A language selector allows the user to switch between language options for reading your content. It’s a great localization tool to make your website as accessible to users as possible. There are many different tools and translators that can be used, so you don’t have to manually translate all your content. A language selector is typically found in the top left corner of the site.
A common pattern to signal interactivity is an arrow next to a main navigation label. This signals to a user that they can expect more information to appear in a dropdown menu with a click. Additionally, you can use hover effects, like a subtle color change, to signal links within the dropdown menu.
Sometimes it makes sense to get more descriptive with labels. For example, if you only provide one type of product, like “Sensors,” you can use this instead of a general “Products” link. This creates a mental shortcut for users to immediately understand what you sell. These descriptive labels can also help search engines more quickly understand what your website is about.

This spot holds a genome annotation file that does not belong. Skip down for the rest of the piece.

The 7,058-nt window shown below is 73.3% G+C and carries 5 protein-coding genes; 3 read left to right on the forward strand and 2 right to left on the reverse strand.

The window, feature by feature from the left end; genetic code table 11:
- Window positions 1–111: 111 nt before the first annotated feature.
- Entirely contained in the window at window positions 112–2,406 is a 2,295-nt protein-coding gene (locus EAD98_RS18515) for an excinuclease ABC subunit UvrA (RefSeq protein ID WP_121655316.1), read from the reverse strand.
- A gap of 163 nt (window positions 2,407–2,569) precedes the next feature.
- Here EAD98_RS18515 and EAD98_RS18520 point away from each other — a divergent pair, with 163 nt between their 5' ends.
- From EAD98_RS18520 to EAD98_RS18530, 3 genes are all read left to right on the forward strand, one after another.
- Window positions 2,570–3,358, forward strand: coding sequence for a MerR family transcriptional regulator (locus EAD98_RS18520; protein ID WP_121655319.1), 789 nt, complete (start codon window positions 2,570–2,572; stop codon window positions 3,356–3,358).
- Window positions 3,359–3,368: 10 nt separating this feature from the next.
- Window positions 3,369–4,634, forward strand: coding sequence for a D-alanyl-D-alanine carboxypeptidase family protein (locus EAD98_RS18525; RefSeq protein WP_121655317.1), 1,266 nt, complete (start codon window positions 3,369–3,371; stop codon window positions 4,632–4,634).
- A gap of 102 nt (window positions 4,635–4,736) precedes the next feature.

If your site has ecommerce functionality you’ll likely need to include a shopping cart or login link. These typically exist in the utility navigation but can also exist in the main horizontal navigation, if this is a major function of your website.
In addition to a CTA or contact link, you can also provide a phone number in the navigation. This makes it as quick as possible for a user to contact you without having to fill out a form or dive too deeply into your website. However, include this only if you want prospects and visitors to contact you by phone, and have someone readily available to answer those calls and questions.
A fully designed main navigation
A fully designed main navigation might look something like one of these options:
Often taken for granted, website navigation might be one of the most overlooked aspects of user experience and website design. It’s definitely worth the time to sit and strategize what navigation styles and practices work best for your website.
While we do recommend playing by the rules, there’s always a place to break them, too. You’ll soon figure out what navigational elements are most important to your business and what works for your audience.